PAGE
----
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  1. Abstract

    Synapses contain hundreds of distinct proteins whose heterogeneous expression levels are determinants of synaptic plasticity and signal transmission relevant to a range of diseases. Here, we use diffusible nucleic acid imaging probes to profile neuronal synapses using multiplexed confocal and super-resolution microscopy. Confocal imaging is performed using high-affinity locked nucleic acid imaging probes that stably yet reversibly bind to oligonucleotides conjugated to antibodies and peptides. Super-resolution PAINT imaging of the same targets is performed using low-affinity DNA imaging probes to resolve nanometer-scale synaptic protein organization across nine distinct protein targets. Our approach enables the quantitative analysis of thousands ofmore »synapses in neuronal culture to identify putative synaptic sub-types and co-localization patterns from one dozen proteins. Application to characterize synaptic reorganization following neuronal activity blockade reveals coordinated upregulation of the post-synaptic proteins PSD-95, SHANK3 and Homer-1b/c, as well as increased correlation between synaptic markers in the active and synaptic vesicle zones.

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  2. Abstract Human induced pluripotent stem cell-derived (iPSC) neural cultures offer clinically relevant models of human diseases, including Amyotrophic Lateral Sclerosis, Alzheimer’s, and Autism Spectrum Disorder. In situ characterization of the spatial-temporal evolution of cell state in 3D culture and subsequent 2D dissociated culture models based on protein expression levels and localizations is essential to understanding neural cell differentiation, disease state phenotypes, and sample-to-sample variability. Here, we apply PR obe-based I maging for S equential M ultiplexing (PRISM) to facilitate multiplexed imaging with facile, rapid exchange of imaging probes to analyze iPSC-derived cortical and motor neuron cultures that are relevant tomore »psychiatric and neurodegenerative disease models, using over ten protein targets. Our approach permits analysis of cell differentiation, cell composition, and functional marker expression in complex stem-cell derived neural cultures. Furthermore, our approach is amenable to automation, offering in principle the ability to scale-up to dozens of protein targets and samples.« less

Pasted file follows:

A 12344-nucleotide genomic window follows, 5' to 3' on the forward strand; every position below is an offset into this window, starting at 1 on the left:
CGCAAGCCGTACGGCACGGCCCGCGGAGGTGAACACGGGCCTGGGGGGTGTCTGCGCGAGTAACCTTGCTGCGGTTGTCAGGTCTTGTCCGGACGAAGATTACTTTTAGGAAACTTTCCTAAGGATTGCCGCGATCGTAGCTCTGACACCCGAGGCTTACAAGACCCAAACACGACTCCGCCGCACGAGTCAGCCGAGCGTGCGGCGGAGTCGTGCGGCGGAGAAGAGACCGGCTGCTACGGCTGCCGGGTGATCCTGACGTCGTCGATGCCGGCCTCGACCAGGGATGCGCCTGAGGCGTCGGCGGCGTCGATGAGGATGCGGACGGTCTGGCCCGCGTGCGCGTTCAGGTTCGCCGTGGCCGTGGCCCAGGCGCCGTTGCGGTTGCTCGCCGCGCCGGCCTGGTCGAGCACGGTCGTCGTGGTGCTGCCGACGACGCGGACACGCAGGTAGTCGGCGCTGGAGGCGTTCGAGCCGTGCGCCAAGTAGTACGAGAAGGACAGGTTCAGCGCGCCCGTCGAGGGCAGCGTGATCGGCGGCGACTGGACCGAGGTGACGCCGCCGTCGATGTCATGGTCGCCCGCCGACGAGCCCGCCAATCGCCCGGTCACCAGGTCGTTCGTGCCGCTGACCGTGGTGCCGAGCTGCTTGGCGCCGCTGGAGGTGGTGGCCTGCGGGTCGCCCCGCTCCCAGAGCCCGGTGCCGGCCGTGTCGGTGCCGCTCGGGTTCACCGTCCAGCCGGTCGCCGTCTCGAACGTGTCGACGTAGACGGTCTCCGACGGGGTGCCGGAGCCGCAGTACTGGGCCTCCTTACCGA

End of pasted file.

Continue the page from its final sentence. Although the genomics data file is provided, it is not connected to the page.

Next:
Free, publicly-accessible full text available December 1, 2022
  3. Neuronal synapses transmit electrochemical signals between cells through the coordinated action of presynaptic vesicles, ion channels, scaffolding and adapter proteins, and membrane receptors. In situ structural characterization of numerous synaptic proteins simultaneously through multiplexed imaging facilitates a bottom-up approach to synapse classification and phenotypic description. Objective automation of efficient and reliable synapse detection within these datasets is essential for the high-throughput investigation of synaptic features. Convolutional neural networks can solve this generalized problem of synapse detection, however, these architectures require large numbers of training examples to optimize their thousands of parameters. We propose DoGNet, a neural network architecture that closesmore »the gap between classical computer vision blob detectors, such as Difference of Gaussians (DoG) filters, and modern convolutional networks. DoGNet is optimized to analyze highly multiplexed microscopy data. Its small number of training parameters allows DoGNet to be trained with few examples, which facilitates its application to new datasets without overfitting. We evaluate the method on multiplexed fluorescence imaging data from both primary mouse neuronal cultures and mouse cortex tissue slices. We show that DoGNet outperforms convolutional networks with a low-to-moderate number of training examples, and DoGNet is efficiently transferred between datasets collected from separate research groups. DoGNet synapse localizations can then be used to guide the segmentation of individual synaptic protein locations and spatial extents, revealing their spatial organization and relative abundances within individual synapses. The source code is publicly available: https://github.com/kulikovv/dognet.« less